Do you ever wish there was a bit more breathing room in your IT department? When the Topeka and Shawnee County (Kan.) Public Library switched over to a hyperconverged infrastructure, that’s exactly what they got.
The Kansas public library, which serves more than 100,000 registered borrowers and an average of 3,000 people a day, doesn’t have any branches, and so it needs all the space it can muster.
The library moved to a hyperconverged infrastructure via the Nutanix 3060-G5 solution as a way to integrate storage, compute, virtualization, network and other technology, ultimately boosting data center performance with fewer resources.
The switch, which took only two and a half days to implement, not only eliminated bottlenecks in the system but also freed up a sizeable amount of physical space in the center’s six data closets — 36 servers’ worth of space to be exact.
How is that possible? The new infrastructure was able to streamline the library’s IT architecture.
“We were able to take our traditional three-tier architecture, which is processing, network and storage, down to basically a single tier,” says Brian Mithen, a network and systems administrator for the Topeka and Shawnee County Public Library.
Moreover, it souped up the library’s connectivity and boosted performance after introducing hyperconvergence on top of a previous network upgrade that inadvertently created a bottleneck between compute and storage.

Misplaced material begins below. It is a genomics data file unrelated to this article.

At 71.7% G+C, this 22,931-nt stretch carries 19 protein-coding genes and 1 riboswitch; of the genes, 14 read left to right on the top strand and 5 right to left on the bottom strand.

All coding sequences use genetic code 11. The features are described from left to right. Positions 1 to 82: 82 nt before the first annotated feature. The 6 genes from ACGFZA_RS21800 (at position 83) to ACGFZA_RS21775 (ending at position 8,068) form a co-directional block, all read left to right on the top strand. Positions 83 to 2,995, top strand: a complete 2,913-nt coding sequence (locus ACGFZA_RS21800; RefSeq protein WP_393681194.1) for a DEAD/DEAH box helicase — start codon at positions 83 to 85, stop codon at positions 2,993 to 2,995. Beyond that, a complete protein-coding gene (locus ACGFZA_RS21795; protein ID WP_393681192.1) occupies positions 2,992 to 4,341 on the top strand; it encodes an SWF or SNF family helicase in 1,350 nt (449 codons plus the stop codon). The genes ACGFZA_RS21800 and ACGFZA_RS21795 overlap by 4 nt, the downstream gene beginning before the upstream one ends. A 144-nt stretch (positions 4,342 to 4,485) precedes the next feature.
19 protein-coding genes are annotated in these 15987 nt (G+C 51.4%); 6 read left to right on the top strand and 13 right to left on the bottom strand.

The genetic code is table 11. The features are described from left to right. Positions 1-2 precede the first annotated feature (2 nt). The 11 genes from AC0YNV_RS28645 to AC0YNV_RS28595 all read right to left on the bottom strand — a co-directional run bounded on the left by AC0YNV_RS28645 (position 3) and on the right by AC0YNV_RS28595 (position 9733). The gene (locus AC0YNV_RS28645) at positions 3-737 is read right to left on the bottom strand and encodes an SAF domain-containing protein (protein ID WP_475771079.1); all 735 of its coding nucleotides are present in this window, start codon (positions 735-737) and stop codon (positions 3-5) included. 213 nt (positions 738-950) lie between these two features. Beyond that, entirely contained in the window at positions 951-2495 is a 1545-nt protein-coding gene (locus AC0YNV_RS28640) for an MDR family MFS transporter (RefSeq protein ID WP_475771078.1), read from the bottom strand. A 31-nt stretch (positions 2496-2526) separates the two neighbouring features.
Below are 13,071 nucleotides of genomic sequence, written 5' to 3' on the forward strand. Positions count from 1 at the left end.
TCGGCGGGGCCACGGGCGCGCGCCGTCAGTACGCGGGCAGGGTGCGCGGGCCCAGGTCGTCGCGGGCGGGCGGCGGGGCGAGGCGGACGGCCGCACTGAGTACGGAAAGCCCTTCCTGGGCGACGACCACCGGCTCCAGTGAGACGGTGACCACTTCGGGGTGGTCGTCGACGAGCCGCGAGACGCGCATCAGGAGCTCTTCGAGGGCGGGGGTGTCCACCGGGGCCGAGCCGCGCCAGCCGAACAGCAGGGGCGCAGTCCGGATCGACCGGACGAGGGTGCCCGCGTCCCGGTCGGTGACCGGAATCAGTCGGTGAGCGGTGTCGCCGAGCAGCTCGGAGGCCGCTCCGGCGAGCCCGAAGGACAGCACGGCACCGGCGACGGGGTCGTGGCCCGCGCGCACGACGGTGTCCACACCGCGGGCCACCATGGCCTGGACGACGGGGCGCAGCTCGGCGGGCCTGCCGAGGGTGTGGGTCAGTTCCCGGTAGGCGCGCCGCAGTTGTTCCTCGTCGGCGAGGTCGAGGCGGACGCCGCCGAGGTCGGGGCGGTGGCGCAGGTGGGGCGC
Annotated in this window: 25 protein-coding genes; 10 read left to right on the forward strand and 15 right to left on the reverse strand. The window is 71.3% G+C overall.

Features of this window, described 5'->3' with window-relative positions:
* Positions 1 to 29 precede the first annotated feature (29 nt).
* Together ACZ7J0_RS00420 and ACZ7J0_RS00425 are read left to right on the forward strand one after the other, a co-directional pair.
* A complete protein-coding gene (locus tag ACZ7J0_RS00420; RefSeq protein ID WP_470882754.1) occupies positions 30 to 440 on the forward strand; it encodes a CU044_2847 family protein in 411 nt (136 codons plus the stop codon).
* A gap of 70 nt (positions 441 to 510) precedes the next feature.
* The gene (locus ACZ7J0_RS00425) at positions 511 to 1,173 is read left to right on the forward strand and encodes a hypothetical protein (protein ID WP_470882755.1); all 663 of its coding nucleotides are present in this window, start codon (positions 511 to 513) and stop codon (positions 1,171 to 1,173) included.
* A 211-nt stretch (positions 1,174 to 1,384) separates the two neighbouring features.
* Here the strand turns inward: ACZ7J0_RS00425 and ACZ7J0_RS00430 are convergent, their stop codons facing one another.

“One of the pieces that preceded our Nutanix deployment was upgrading our network infrastructure,” says Mithen. “We have six different network closets throughout the building, and the connectivity at all those points was a tenth of what it is currently.”
Now, Joey Embers, a network and systems administrator for the library, is able to manage all virtual desktop infrastructure testing from a single box.
“Not to mention that we have plenty of room to expand,” says Embers, adding that he was able to go from managing several systems with various interfaces to one system.
And the library’s CEO, Gina Millsap, doesn’t plan to allow that room to grow to go to waste. As many of the hardware systems the library used to rely on have moved to the cloud and become “more software-based,” the library is able to introduce scalability and accessibility into its system, which can enable the library to embark on new projects.
“This library has always been innovative. What makes us successful is that we know the community very well. We know what the needs and aspirations of the community are,” says Millsap. “Without technology this library really couldn’t function.”